Thursday, October 22, 2009

The Light, Fantastic!

I haven’t posted for some days, it has been mad at work. To add to my woes, on Monday I was the victim of an assault. A man who has been using our service unfortunately had his bag stolen on our premises. I was on the spot and became the target as he vented his frustrations. He punched me on the jaw before I could move out of his way.
I hasten to add that I was not significantly injured (a minor bruise to the right side of my jaw).

Including Monday, I have been assaulted four times in the past decade. In addition I have witnessed a number of assaults on colleagues and clients. Unfortunately, this sort of event is a risk of working on the frontline of many community services.

In a situation like this there are two main issues: physical injuries; and the potential for psychological trauma. Neither can be taken lightly. Ten years ago for example, it took me twelve weeks to recover from injuries I sustained in an assault. On that occasion I also had symptoms of PTSD for months after. Over the years I have lost a number of colleagues, in a number of workplaces, due to stress related conditions (PTSD, anxiety disorder, depression) caused by actual violence, threatened violence, or verbal aggression and abuse.

In my experience there are several factors that minimise the impact of such trauma on people: personal resilience; a mutually supportive team environment; debriefing support and counselling as necessary (and for as long as necessary).
The first two are taken care of: I am reasonably resilient and have learnt (and taught) skills to cope with stress; and my team are a great bunch, who all step forward to support each other. As to the debrief (and counselling), well that hasn’t been handled so far. I’ve done my bit in terms of reporting the incident. But the silence from head office is deafening.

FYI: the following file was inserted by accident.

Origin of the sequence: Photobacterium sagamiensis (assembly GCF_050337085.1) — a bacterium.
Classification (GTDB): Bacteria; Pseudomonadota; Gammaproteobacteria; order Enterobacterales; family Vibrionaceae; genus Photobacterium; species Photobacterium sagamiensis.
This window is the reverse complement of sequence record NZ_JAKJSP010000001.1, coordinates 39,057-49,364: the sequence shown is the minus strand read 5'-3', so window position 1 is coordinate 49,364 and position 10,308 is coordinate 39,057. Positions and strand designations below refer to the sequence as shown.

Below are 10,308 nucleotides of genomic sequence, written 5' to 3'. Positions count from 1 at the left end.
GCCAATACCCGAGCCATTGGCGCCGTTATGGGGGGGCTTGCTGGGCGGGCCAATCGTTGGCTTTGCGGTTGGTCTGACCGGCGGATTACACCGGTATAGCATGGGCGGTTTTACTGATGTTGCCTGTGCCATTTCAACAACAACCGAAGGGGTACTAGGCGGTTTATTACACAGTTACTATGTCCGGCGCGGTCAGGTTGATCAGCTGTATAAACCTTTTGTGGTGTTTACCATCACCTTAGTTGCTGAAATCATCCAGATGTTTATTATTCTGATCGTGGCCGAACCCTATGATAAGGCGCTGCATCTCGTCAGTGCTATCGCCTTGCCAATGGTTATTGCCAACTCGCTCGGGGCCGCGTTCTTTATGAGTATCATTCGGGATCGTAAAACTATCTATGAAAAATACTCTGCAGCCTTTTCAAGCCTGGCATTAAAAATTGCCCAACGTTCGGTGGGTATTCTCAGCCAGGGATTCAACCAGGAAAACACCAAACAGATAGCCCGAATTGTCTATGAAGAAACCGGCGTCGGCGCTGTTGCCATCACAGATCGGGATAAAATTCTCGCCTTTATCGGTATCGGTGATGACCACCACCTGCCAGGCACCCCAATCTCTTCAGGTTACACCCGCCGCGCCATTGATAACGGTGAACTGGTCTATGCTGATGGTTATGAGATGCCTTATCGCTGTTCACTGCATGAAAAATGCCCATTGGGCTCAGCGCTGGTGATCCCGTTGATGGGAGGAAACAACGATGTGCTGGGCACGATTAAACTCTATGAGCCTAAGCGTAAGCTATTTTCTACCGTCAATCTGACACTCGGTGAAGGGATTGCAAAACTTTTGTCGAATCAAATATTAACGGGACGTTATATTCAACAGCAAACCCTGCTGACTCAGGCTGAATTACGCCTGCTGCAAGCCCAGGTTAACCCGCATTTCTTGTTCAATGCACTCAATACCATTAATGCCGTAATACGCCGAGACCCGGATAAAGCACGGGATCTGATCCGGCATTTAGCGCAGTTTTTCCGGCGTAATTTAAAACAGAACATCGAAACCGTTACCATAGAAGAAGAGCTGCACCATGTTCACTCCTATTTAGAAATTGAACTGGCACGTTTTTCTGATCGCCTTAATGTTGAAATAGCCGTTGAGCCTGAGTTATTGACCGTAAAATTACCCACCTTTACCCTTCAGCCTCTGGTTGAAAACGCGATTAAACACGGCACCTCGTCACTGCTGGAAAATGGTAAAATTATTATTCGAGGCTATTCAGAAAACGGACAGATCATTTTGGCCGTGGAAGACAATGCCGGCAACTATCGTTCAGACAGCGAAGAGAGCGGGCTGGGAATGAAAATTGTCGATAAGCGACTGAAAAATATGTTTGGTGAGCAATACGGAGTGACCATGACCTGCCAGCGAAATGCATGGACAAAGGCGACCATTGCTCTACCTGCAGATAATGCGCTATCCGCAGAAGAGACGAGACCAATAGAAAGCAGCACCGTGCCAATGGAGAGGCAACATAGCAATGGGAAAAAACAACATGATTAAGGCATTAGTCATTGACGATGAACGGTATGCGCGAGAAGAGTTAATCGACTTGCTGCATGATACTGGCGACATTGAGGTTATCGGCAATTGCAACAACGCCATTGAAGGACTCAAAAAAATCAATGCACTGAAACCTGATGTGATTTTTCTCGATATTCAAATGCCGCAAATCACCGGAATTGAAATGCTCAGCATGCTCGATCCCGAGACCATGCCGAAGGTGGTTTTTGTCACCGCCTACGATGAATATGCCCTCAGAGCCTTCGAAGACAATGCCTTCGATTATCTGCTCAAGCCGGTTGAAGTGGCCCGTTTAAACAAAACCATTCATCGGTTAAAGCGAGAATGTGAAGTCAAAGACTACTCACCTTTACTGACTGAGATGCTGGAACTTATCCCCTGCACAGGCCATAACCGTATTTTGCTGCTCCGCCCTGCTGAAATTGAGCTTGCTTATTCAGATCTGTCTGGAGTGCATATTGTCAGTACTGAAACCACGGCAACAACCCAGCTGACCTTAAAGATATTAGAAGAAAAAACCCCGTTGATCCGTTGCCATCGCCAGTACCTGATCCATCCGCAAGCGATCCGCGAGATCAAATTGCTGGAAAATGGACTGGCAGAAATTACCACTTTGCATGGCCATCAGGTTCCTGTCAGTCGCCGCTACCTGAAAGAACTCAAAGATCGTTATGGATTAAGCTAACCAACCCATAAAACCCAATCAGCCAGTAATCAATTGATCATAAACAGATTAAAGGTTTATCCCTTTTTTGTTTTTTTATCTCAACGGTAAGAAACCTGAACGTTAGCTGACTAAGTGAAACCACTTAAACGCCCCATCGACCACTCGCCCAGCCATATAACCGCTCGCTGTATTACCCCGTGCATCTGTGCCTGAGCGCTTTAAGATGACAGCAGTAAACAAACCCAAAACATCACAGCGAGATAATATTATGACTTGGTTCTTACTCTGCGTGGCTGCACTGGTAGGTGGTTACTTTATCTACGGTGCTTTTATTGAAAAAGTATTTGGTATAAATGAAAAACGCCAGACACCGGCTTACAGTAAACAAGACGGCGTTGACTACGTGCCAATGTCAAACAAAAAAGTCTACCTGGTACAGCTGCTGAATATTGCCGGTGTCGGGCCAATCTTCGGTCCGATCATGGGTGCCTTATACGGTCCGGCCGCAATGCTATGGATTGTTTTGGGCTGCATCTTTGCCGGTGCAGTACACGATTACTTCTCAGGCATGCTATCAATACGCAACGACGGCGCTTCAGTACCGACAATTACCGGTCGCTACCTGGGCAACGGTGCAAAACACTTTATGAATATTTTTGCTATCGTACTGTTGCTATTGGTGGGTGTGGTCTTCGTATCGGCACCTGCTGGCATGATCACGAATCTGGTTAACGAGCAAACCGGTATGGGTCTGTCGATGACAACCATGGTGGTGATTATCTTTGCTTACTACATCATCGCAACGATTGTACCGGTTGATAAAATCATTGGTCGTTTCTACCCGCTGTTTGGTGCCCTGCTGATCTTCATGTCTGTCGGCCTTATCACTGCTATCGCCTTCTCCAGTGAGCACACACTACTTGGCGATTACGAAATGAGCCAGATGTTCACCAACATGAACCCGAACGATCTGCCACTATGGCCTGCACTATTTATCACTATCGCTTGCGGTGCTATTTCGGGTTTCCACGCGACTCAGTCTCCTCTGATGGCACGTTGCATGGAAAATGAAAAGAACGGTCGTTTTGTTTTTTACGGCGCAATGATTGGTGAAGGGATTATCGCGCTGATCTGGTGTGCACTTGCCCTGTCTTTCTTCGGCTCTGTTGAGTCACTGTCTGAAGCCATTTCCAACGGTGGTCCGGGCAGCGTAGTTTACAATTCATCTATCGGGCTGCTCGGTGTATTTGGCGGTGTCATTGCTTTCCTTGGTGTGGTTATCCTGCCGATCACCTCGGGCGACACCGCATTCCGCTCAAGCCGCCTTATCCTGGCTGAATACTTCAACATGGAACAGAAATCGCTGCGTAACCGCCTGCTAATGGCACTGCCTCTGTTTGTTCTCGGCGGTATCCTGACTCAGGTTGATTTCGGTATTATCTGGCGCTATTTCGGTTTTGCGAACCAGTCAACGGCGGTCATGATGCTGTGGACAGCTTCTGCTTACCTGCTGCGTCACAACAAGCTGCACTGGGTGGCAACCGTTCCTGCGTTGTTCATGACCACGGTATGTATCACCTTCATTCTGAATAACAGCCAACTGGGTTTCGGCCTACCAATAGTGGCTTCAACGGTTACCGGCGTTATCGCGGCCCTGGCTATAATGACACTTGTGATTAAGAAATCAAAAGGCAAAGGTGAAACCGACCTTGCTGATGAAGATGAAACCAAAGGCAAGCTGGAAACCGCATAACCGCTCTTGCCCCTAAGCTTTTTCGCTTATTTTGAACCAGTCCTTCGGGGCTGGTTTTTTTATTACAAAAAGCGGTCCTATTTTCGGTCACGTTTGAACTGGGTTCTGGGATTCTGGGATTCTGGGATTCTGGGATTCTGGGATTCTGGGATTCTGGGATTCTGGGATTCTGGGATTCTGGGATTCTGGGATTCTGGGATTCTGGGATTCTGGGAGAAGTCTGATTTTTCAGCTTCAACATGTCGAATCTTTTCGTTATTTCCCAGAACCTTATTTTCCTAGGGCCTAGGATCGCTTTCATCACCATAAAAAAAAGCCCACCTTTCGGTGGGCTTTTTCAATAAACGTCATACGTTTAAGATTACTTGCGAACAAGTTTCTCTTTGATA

This is problematic to say the least. Don’t get me wrong in this instance I’m OK.
BUT and this is a very big but, overall long term outcomes for staff in these high stress workplaces depend on good institutional responses to such problems. I’ve worked for agencies that have excellent procedures and some with truly abysmal ones and the difference in staff outcomes is marked.

I’ve only been with the agency I’m with since earlier in the year and haven’t had to put their system to the test until recently (for Greg and now this incident). I’ll keep you posted.

Now I have had enough of that business.
To lighten the tone I am going to share a fair number of my piccies The only unifying theme will be light and my attempts to catch different scenes under different conditions.

This first photo is of some Silver Gulls wheeling overhead at Port Phillip Bay one sunset. The movement of birds in the foreground captures the vitality of these gulls. These birds are actually snowy white, the setting sun has dipped them in gold.

This picture was taken in broad daylight but the dappling of the canopy brings out the greys and whites of this big old Snow Gum’s bark.

I’m cheating a bit with this piccie as I’ve used it in an earlier post. It’s of evening light over Lake George in NSW. This time of day can be magic almost anywhere in the world, but I feel there is a subtle quality to the light in Australia that I have yet to see elsewhere.